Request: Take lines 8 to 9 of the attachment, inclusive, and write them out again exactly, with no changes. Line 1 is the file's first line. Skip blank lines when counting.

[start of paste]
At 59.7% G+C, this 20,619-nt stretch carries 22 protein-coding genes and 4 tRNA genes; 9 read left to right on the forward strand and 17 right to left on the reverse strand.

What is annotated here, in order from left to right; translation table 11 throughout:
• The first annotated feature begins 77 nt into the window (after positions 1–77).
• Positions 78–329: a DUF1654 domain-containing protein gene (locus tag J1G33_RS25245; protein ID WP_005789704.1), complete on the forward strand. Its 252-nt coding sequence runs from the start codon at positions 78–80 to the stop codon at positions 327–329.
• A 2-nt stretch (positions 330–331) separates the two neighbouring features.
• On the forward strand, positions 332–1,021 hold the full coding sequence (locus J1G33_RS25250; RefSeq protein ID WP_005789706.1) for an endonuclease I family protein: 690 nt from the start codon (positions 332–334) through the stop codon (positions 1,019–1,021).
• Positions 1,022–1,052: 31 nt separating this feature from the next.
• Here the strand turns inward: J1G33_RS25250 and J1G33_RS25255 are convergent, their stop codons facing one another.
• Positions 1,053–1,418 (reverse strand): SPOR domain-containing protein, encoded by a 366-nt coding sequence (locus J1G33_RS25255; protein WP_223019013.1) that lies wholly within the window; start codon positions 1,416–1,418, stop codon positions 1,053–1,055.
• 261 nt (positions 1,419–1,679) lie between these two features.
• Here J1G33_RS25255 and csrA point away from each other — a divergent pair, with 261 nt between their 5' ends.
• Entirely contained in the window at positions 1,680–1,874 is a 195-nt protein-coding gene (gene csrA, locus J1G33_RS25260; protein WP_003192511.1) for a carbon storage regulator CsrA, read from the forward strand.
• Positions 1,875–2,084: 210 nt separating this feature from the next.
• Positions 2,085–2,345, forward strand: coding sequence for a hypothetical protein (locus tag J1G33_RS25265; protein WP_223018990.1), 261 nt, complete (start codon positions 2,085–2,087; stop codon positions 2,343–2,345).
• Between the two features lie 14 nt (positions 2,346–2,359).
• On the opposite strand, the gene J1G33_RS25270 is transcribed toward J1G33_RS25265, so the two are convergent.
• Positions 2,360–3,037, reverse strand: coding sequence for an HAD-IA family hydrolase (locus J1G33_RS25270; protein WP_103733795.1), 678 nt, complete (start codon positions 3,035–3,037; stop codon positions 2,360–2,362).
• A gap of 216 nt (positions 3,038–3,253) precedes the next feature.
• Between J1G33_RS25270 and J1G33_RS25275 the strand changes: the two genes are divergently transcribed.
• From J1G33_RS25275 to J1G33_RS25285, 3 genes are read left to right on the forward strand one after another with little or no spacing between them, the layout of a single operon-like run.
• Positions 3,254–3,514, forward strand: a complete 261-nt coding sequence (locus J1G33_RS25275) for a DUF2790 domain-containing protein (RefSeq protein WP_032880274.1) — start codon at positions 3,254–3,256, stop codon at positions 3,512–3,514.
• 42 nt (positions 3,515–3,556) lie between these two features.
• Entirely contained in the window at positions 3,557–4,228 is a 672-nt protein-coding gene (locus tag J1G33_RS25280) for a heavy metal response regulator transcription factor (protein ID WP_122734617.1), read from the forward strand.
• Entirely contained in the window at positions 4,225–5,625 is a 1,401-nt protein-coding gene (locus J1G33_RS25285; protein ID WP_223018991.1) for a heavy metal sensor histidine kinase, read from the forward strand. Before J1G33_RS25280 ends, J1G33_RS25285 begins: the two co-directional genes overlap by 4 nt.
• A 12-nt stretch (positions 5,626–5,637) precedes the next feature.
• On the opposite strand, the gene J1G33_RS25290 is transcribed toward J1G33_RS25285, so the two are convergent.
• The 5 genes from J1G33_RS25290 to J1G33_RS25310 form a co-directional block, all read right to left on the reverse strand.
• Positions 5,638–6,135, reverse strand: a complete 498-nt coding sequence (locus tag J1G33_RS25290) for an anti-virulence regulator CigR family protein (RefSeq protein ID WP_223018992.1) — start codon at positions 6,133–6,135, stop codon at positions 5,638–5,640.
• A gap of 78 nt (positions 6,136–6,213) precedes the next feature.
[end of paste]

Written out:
• Here the strand turns inward: J1G33_RS25250 and J1G33_RS25255 are convergent, their stop codons facing one another.
• Positions 1,053–1,418 (reverse strand): SPOR domain-containing protein, encoded by a 366-nt coding sequence (locus J1G33_RS25255; protein WP_223019013.1) that lies wholly within the window; start codon positions 1,416–1,418, stop codon positions 1,053–1,055.